Apple is a Short at $120
But what other assets represent good setups, I like an Apple short, but I think they are going to have just a blockbuster 4thquarter, and probably two really strong quarters of growth in earnings. After the ‘Big Screen Adoption Cycle’ then I want to come in and short Apple, it is just too early because unlike the last time Apple was at these same lofty price levels, there are fewer shares in the market because of Apple buybacks, and Samsung no longer has a big advantage over Apple in having the best Big Screen Phone. 
But if Apple does get near $120 that is when I will start evaluating a short in the stock, but until then I would rather stay short the 10-year Bond. Unless Apple is going to start making electric cars, they are eventually going to run out of new product categories, and become a commoditized supplier of devices with a much lower stock price and market cap….timing is everything in markets. Apple is a short, just not quite yet for the best setup! The Bond Market doesn`t have a Christmas Buying Season to fade as a short does in Apple where every teenager around the world wants the new cool Apple Big Screen Smartphone and 4th quarter earnings are shockingly good!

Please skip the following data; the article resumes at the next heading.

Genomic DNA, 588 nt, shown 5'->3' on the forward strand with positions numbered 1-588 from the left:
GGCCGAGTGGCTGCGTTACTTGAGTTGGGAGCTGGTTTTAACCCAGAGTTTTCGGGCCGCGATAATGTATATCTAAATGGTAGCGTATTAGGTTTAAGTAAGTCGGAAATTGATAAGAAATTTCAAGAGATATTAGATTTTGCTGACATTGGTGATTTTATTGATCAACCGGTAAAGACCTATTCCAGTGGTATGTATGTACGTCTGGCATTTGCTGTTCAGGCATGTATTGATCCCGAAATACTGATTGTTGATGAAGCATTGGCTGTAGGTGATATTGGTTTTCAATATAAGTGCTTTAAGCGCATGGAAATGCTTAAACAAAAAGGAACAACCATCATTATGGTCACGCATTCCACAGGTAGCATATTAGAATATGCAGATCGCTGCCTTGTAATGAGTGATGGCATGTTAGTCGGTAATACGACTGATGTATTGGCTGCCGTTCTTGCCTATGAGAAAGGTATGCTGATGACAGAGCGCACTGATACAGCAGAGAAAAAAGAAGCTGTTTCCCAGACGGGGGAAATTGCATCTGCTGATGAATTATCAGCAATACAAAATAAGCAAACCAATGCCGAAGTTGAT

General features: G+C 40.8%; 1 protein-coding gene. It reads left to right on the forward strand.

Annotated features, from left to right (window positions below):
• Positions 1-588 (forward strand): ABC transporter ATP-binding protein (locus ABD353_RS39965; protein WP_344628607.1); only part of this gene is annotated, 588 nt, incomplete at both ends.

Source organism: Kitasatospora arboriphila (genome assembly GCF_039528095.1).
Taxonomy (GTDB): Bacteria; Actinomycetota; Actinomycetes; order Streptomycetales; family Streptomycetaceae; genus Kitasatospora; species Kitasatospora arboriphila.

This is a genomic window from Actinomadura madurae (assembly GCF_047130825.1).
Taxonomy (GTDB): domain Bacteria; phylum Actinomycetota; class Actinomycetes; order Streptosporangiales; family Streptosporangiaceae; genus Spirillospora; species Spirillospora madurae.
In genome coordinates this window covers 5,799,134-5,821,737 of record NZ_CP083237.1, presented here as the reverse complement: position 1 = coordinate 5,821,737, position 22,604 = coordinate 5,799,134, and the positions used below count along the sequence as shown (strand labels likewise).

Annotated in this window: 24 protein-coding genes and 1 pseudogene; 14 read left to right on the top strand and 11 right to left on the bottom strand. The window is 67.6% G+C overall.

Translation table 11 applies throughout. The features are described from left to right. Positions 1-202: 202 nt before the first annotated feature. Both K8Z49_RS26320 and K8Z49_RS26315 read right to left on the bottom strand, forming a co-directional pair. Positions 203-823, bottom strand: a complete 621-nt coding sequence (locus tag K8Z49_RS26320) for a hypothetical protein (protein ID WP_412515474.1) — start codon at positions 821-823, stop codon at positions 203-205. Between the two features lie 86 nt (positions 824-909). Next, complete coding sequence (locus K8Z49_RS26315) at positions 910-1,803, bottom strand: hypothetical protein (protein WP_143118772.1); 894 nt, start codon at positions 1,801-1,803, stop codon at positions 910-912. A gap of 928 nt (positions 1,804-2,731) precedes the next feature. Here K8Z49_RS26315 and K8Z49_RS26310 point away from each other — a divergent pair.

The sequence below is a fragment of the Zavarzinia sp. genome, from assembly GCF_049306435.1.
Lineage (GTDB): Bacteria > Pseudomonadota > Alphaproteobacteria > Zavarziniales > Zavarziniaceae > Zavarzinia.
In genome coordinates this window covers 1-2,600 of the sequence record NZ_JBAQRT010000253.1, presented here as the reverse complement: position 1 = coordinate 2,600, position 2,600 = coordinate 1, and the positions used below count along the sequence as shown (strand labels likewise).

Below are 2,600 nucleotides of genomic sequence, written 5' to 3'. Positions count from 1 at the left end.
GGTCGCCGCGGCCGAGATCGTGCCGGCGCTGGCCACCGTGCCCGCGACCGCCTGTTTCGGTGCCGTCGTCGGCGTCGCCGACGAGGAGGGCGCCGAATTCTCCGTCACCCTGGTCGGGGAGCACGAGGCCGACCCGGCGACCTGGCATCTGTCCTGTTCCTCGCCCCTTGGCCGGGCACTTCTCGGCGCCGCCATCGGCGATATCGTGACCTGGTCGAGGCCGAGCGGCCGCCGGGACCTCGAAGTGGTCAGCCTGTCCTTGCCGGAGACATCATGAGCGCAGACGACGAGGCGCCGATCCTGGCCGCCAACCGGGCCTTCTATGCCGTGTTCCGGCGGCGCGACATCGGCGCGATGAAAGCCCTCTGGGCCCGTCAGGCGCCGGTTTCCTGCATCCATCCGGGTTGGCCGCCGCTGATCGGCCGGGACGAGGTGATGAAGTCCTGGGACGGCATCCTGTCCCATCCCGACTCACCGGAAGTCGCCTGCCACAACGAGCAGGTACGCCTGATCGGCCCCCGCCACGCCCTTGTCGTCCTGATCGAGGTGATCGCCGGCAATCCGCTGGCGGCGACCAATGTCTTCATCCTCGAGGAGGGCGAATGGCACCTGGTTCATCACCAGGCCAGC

Gold is a ‘Meh’ Market
What about the Gold market, the current price just is sort of ‘meh’ for me from a valuation standpoint, I don`t want to really buy or sell Gold at these levels. What`s the catalyst for a Gold Short, a sooner than expected rate hike, I would rather be short Bonds! Is Gold such a bargain right here from the Long Side in a rate hiking environment, not really….if inflation takes off as a potential catalyst for Gold to offset the stronger dollar in a rising rate environment, I have two ways to win by being short Bonds versus Gold!
Equities Always Have Some Form of Bid